I arrived at The Columbian as a business reporter in late 2010, a dark time in Southwest Washington as the Big Short worked its way through the region’s economic arteries. The foreclosure auctions held every Friday outside the Clark County courthouse were testament to this community’s desperate saga. No job, no home.
It’s not been easy watching the bitter standoff between Instafab, a long-established Vancouver steel fabricator and installer, and its embittered former employees. More than one year out from a walkout by the first five workers to declare a strike against the nonunion company, the feud is only turning uglier and more personal.
One of two things should have happened when Port of Vancouver Commissioners Jerry Oliver and Brian Wolfe both showed up to a labor roundtable earlier this month: One should have left, or one shouldn't have spoken.
I used to know everyone at the mall -- the girls at Orange Julius and the Mrs. Fields cookie shop, the arcade attendants, the Moxie Java baristas. Like many American teenagers in a middle-size city in the middle of the country, I considered the mall a second home for a while, and those people were family.
While visiting Seattle a few weeks ago, we stayed with a relative who was born without sight. Shannon can see color but cannot recognize people or objects. Yet from the time at age 7 when she learned to ride a bicycle, Shannon has embraced her life and learned how to navigate easily without sight. She's built a career in marketing and technology companies in Portland and Puget Sound, living on her own and relying on public transit. Her blindness is part of who she is, not a disability.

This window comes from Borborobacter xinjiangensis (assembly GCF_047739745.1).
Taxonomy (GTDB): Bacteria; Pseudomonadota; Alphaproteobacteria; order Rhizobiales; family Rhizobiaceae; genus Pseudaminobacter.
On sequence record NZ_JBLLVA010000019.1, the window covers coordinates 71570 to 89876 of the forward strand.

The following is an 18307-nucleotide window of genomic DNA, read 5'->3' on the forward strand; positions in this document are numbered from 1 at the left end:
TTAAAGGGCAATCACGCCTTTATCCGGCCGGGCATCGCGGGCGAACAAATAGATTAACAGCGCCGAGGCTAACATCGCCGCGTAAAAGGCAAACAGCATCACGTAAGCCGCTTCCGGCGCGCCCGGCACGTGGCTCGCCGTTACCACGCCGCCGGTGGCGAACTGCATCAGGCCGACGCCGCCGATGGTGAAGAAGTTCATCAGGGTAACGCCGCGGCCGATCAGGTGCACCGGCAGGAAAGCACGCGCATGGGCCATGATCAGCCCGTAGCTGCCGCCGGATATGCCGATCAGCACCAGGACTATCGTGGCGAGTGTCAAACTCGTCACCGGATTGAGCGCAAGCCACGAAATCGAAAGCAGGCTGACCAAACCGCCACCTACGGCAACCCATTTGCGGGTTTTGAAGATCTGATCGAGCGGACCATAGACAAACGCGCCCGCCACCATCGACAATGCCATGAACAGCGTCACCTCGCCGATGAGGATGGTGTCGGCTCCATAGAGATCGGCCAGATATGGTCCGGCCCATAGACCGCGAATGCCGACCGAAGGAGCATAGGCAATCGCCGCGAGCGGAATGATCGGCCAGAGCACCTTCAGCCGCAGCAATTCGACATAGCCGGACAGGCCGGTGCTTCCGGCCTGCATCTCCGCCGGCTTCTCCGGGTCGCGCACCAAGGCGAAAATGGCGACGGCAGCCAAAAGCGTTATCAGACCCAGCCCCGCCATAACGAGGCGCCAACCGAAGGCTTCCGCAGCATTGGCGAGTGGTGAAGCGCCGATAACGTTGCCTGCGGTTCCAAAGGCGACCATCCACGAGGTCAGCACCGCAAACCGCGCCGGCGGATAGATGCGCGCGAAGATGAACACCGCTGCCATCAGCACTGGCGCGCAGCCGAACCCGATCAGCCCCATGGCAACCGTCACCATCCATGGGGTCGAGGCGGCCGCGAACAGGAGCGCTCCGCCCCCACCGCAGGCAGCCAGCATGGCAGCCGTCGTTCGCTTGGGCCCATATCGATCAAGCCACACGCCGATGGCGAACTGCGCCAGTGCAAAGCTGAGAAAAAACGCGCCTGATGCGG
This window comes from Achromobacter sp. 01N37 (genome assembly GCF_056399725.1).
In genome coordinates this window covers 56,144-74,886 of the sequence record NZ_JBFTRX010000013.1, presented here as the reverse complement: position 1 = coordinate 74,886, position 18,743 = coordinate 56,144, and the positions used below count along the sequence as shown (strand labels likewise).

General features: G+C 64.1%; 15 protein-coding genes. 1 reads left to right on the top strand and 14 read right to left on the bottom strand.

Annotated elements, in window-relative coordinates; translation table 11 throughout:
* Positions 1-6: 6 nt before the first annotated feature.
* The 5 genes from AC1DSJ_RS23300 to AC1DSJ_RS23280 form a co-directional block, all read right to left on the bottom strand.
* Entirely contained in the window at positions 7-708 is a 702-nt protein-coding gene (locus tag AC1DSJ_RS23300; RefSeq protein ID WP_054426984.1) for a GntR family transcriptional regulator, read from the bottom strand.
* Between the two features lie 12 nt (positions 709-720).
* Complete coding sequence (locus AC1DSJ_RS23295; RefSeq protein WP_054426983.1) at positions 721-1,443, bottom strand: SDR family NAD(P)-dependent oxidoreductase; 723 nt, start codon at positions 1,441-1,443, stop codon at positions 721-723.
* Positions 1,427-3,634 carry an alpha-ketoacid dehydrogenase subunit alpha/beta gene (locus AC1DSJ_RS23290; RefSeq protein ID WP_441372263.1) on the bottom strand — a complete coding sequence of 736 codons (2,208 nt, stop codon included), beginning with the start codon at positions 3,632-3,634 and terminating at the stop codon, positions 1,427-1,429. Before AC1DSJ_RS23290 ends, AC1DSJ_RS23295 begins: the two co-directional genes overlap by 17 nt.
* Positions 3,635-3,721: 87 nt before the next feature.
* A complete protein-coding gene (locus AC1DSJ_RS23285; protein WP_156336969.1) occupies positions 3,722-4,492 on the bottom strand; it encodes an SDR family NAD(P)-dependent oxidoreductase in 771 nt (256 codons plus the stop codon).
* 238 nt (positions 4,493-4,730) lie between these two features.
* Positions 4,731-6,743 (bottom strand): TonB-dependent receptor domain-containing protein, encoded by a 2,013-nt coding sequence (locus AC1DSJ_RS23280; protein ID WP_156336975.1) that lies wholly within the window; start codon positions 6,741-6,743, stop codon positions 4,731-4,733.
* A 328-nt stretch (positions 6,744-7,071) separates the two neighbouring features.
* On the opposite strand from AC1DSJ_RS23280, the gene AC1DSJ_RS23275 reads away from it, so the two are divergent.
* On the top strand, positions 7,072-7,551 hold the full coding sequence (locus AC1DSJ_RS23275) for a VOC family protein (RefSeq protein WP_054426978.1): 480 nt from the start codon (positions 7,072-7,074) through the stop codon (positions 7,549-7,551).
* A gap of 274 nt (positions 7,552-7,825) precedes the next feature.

The Jantzen Beach carousel is somewhere, but its owners aren't telling us where. Their silence about the beautiful machine's future sends a strong message that it won't be coming back to its old Hayden Island haunt any time soon.
With The Columbian's 2016 Economic Forecast Breakfast just around the year-end corner, I decided to look at forecasts from past years to see how much times have changed in our local business world. My review of essays written by participants from years past became a walk down the memory lane of hard times.
Quite a few years ago, after a long night and day running the Hood to Coast Relay, I piled into a van for the drive back home from the Oregon Coast. Famished, we rolled into a restaurant on Highway 26.